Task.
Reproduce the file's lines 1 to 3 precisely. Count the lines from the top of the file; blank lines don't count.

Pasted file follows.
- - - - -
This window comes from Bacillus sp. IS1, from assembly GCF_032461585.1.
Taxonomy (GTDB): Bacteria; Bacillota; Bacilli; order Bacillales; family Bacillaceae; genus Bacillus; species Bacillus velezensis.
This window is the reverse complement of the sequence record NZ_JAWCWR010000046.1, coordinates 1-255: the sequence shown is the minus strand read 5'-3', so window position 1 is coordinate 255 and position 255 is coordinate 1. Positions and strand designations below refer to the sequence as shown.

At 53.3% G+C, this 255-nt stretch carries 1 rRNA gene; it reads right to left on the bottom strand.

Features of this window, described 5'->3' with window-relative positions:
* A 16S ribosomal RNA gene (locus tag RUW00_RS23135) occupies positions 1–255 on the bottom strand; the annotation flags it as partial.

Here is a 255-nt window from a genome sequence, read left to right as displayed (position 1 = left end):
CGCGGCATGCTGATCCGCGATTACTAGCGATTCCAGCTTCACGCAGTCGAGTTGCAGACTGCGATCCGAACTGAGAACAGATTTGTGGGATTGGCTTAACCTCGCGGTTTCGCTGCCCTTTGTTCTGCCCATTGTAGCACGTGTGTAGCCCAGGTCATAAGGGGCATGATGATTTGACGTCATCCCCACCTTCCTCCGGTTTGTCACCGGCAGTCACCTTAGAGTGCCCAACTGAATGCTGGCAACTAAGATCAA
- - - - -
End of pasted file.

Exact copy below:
This window comes from Bacillus sp. IS1, from assembly GCF_032461585.1.
Taxonomy (GTDB): Bacteria; Bacillota; Bacilli; order Bacillales; family Bacillaceae; genus Bacillus; species Bacillus velezensis.
This window is the reverse complement of the sequence record NZ_JAWCWR010000046.1, coordinates 1-255: the sequence shown is the minus strand read 5'-3', so window position 1 is coordinate 255 and position 255 is coordinate 1. Positions and strand designations below refer to the sequence as shown.